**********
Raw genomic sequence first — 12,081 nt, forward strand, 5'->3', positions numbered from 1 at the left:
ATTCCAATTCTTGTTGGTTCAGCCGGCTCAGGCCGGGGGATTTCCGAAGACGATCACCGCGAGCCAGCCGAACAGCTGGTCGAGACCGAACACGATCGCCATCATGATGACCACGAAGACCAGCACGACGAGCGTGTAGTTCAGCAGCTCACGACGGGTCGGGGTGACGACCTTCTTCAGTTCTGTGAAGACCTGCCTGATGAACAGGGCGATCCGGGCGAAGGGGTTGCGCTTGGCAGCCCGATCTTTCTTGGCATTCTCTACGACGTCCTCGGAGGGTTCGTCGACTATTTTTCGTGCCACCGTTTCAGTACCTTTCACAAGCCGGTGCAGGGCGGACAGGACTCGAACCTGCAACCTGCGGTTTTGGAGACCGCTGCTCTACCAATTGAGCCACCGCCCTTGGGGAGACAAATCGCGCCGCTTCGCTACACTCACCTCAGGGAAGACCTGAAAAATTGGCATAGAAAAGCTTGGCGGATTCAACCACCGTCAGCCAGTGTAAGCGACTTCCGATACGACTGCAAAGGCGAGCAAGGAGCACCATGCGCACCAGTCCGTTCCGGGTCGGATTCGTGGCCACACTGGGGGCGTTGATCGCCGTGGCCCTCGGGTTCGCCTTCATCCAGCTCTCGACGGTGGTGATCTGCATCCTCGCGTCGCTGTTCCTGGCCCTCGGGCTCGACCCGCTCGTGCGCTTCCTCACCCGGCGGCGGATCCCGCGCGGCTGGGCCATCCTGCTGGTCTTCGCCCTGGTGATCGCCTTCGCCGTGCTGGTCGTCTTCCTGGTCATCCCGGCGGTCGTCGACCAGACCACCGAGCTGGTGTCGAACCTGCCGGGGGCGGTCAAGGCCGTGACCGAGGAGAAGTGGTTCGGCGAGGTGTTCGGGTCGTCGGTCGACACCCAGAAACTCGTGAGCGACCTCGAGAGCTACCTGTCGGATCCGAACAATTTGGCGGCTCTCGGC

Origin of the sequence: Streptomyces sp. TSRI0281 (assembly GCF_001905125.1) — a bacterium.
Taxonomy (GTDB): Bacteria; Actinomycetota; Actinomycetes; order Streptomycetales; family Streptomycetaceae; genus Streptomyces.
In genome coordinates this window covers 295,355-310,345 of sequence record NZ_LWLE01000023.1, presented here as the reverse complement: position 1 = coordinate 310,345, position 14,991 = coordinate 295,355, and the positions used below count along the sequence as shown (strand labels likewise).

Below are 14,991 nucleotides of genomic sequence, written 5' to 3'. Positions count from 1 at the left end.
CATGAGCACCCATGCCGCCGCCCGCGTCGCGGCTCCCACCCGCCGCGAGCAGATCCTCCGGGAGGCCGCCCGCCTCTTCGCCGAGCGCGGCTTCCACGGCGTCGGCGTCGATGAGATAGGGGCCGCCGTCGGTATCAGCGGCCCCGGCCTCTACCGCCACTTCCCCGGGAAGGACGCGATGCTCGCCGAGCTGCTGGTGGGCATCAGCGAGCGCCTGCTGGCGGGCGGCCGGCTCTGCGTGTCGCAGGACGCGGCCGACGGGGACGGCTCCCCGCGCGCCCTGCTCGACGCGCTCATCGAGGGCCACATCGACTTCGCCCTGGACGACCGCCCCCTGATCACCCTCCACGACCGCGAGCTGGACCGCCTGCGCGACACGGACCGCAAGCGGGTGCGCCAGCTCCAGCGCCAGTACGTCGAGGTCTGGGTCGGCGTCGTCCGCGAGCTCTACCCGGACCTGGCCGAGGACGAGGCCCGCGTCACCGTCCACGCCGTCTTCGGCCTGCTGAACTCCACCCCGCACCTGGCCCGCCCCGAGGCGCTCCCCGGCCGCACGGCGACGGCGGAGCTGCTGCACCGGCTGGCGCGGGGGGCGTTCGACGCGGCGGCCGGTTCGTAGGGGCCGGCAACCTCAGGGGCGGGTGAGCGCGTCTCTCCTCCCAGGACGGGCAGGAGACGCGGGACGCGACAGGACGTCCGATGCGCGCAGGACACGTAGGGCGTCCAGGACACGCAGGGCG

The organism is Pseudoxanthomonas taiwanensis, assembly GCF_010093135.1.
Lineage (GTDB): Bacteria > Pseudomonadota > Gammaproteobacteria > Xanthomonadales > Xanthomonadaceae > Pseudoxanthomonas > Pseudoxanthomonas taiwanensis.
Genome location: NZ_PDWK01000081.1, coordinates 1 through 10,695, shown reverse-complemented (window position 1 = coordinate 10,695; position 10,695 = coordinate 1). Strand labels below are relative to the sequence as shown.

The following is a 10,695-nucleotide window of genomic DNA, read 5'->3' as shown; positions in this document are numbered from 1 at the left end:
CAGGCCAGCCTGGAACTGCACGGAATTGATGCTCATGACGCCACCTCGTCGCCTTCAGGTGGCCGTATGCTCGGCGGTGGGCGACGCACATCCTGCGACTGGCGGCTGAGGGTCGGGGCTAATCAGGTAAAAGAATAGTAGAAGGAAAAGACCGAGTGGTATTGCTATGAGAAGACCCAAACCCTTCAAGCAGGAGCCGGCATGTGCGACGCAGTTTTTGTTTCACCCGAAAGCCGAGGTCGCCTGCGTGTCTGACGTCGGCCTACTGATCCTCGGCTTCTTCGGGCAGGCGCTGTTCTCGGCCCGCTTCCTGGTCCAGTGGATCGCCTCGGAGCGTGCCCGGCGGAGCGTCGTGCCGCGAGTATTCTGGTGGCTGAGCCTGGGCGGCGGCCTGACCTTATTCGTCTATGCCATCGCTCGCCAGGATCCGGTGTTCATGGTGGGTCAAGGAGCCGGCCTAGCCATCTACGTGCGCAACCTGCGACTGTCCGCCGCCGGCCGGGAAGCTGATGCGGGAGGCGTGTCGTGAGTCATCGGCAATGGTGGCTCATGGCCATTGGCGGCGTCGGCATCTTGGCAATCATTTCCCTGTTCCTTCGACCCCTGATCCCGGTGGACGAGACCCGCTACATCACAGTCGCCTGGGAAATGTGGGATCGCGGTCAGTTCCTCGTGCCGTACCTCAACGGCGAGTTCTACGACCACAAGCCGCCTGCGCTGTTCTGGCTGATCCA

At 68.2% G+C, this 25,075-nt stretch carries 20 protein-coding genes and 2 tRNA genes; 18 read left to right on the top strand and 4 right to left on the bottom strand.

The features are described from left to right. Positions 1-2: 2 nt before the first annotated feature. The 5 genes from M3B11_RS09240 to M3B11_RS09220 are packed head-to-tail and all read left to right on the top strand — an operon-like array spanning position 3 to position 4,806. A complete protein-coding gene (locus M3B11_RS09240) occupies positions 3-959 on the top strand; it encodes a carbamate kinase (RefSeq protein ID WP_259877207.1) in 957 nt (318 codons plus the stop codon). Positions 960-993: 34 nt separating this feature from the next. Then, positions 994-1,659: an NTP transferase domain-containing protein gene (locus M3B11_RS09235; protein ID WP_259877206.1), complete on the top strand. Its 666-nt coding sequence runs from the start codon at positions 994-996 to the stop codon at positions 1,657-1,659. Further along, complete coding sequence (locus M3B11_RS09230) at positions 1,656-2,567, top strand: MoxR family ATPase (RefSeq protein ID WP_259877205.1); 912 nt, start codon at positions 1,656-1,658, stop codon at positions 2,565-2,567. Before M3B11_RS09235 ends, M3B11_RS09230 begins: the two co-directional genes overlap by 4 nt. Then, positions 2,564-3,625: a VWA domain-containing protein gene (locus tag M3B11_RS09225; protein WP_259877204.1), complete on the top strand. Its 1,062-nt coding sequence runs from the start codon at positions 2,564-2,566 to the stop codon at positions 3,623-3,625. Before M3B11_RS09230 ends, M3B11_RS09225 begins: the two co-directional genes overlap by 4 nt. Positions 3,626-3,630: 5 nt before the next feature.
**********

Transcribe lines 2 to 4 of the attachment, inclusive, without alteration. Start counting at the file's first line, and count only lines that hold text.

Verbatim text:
ATTCCAATTCTTGTTGGTTCAGCCGGCTCAGGCCGGGGGATTTCCGAAGACGATCACCGCGAGCCAGCCGAACAGCTGGTCGAGACCGAACACGATCGCCATCATGATGACCACGAAGACCAGCACGACGAGCGTGTAGTTCAGCAGCTCACGACGGGTCGGGGTGACGACCTTCTTCAGTTCTGTGAAGACCTGCCTGATGAACAGGGCGATCCGGGCGAAGGGGTTGCGCTTGGCAGCCCGATCTTTCTTGGCATTCTCTACGACGTCCTCGGAGGGTTCGTCGACTATTTTTCGTGCCACCGTTTCAGTACCTTTCACAAGCCGGTGCAGGGCGGACAGGACTCGAACCTGCAACCTGCGGTTTTGGAGACCGCTGCTCTACCAATTGAGCCACCGCCCTTGGGGAGACAAATCGCGCCGCTTCGCTACACTCACCTCAGGGAAGACCTGAAAAATTGGCATAGAAAAGCTTGGCGGATTCAACCACCGTCAGCCAGTGTAAGCGACTTCCGATACGACTGCAAAGGCGAGCAAGGAGCACCATGCGCACCAGTCCGTTCCGGGTCGGATTCGTGGCCACACTGGGGGCGTTGATCGCCGTGGCCCTCGGGTTCGCCTTCATCCAGCTCTCGACGGTGGTGATCTGCATCCTCGCGTCGCTGTTCCTGGCCCTCGGGCTCGACCCGCTCGTGCGCTTCCTCACCCGGCGGCGGATCCCGCGCGGCTGGGCCATCCTGCTGGTCTTCGCCCTGGTGATCGCCTTCGCCGTGCTGGTCGTCTTCCTGGTCATCCCGGCGGTCGTCGACCAGACCACCGAGCTGGTGTCGAACCTGCCGGGGGCGGTCAAGGCCGTGACCGAGGAGAAGTGGTTCGGCGAGGTGTTCGGGTCGTCGGTCGACACCCAGAAACTCGTGAGCGACCTCGAGAGCTACCTGTCGGATCCGAACAATTTGGCGGCTCTCGGC

Origin of the sequence: Streptomyces sp. TSRI0281 (assembly GCF_001905125.1) — a bacterium.
Taxonomy (GTDB): Bacteria; Actinomycetota; Actinomycetes; order Streptomycetales; family Streptomycetaceae; genus Streptomyces.